Hooked up!

While my Spanish skills are not where they should be after countless years of Spanish in school, the phrase “san cocho” will be something that haunts me for some time. The “art” of pitch baiting can only be done in a handful of locations around the world because of the aggressive nature and abundance of billfish present—Guatemala is one of those. Rather than having hooked baits being trolled behind the boat, only teasers are used to attract fish up into the “spread” (If you were a fish looking up at what the boat was dragging, that would be the spread – all the lures and teasers the boat pulls. The purpose is to attract fish and look like baitfish that are running away). Once a fish is spotted in the spread, the captain will call out which teaser the billfish is trying to eat and at that point in time, it is the job of one of the anglers to “pitch” a ballyhoo (type of baitfish, most are caught off of south florida and then shipped all over the world) to the hungry and angry billfish that cannot seem to kill the plastic teasers. Once the sailfish eats and realizes that it is hooked up, it will immediately sky rocket and start a series of jumps and hard runs. Circle hooks are exclusively used in the sailfish fishery in Guatemala to improve the post release survivability of the fish because they hook the fish in the corner of the mouth rather than the stomach and are ultimately a conservation tool used by recreational anglers to ensure the health of the stock.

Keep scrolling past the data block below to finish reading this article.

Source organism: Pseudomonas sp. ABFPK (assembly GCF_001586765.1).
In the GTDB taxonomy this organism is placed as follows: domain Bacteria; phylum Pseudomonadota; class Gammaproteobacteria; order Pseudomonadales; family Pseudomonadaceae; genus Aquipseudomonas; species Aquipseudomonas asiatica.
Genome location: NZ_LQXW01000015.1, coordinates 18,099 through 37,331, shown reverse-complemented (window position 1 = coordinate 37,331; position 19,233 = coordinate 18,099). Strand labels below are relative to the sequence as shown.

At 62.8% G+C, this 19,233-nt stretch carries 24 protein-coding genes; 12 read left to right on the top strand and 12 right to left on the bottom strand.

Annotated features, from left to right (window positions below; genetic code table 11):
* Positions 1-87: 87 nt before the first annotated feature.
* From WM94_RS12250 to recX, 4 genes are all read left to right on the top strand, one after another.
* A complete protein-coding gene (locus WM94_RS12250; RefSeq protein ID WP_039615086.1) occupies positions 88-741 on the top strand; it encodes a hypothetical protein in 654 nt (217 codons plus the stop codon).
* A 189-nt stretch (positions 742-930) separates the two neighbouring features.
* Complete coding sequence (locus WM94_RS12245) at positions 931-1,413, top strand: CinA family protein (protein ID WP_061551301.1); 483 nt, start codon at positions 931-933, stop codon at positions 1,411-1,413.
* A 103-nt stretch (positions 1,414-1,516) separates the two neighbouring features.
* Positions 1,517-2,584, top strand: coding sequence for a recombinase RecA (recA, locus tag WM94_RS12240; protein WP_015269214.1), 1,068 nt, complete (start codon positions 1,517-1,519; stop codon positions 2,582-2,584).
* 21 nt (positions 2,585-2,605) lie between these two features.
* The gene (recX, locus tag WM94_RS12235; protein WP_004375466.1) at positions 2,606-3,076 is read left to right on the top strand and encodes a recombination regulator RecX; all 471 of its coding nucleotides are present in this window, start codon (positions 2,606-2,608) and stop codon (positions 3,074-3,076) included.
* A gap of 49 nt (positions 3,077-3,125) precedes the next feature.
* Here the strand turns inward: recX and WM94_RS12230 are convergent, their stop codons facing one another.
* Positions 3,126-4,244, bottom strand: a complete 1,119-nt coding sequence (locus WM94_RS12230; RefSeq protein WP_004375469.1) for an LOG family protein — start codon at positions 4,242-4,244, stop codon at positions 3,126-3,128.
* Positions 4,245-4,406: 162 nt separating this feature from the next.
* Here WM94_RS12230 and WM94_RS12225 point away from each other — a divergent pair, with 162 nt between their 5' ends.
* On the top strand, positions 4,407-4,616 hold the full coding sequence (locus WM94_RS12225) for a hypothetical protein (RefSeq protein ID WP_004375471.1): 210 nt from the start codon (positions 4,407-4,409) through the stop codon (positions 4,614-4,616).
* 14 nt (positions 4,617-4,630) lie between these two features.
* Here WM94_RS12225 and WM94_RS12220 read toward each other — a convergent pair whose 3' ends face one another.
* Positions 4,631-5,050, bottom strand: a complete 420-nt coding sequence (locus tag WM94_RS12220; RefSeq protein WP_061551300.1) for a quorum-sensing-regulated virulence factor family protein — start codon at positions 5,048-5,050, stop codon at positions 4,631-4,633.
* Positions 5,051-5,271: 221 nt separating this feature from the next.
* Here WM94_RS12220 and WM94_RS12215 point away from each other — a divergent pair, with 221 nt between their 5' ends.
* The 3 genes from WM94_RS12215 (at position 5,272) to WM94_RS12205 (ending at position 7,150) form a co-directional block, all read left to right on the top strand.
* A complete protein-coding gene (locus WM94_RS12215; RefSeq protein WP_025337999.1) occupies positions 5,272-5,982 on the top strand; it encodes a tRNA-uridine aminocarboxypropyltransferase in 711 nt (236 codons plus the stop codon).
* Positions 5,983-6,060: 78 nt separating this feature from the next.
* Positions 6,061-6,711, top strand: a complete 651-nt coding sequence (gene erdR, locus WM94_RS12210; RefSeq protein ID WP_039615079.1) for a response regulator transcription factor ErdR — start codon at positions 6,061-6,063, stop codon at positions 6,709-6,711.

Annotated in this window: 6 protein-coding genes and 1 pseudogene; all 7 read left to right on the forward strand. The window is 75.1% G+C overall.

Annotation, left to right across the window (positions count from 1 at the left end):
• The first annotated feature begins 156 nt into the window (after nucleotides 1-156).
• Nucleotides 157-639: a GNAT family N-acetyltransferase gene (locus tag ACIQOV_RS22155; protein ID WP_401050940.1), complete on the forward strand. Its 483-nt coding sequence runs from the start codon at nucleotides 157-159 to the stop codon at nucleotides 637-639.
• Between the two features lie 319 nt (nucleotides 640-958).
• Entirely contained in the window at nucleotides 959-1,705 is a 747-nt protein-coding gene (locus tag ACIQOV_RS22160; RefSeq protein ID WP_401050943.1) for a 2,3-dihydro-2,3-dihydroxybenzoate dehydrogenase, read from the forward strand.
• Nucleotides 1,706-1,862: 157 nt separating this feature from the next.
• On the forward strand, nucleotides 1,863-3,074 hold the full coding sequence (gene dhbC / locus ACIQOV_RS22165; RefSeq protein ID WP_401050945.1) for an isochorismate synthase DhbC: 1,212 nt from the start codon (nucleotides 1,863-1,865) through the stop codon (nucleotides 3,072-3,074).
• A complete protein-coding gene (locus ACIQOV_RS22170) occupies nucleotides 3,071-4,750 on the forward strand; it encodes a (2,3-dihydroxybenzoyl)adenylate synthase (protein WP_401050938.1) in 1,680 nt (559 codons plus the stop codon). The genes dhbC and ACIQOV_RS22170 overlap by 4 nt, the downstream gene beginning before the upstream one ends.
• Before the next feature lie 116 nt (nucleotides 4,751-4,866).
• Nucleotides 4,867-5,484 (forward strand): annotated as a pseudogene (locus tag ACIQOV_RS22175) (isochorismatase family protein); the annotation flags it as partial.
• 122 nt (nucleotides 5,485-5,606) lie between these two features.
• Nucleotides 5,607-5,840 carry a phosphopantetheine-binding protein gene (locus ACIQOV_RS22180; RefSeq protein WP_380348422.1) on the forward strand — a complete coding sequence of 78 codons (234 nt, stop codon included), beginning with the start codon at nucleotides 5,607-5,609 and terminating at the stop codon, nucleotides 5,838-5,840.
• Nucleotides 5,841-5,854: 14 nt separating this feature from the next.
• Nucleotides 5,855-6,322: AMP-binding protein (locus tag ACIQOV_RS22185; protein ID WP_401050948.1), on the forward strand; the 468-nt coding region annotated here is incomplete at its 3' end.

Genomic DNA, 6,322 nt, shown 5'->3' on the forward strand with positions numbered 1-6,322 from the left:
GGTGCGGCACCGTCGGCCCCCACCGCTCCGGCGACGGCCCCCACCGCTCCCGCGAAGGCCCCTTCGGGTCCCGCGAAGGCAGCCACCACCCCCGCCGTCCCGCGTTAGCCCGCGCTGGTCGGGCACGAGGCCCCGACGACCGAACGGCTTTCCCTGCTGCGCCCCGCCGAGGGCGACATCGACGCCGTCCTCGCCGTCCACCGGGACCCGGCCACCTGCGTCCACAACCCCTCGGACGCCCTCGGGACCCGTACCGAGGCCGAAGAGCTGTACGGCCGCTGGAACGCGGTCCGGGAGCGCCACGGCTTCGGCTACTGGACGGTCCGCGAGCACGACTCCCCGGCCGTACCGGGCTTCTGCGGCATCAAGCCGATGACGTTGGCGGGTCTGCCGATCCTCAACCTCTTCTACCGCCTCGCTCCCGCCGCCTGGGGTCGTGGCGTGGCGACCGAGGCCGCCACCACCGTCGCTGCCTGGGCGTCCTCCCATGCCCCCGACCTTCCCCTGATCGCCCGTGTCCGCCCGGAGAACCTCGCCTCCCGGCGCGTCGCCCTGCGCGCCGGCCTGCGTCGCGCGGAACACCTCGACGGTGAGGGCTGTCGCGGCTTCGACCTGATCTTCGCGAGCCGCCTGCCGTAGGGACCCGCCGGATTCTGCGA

Pacific Sailfish About to swim away with a new tag

All in all, the tournament was a great success and Team Billfish Foundation finished in third place despite having mechanical problems on the second day of the tournament. The opportunity to do something like this as an intern at The Billfish Foundation was an extraordinary experience. Never did I think I would have the opportunity to take a break from my research (determining the socioeconomic benefits of billfish anglers in the Gulf of Mexico) to fish in one of the world’s premier fisheries.

To read more about the trip, visit The Billfish Foundation blog.

Andrew Cox
Marine Affairs & Policy Student
The Billfish Foundation Intern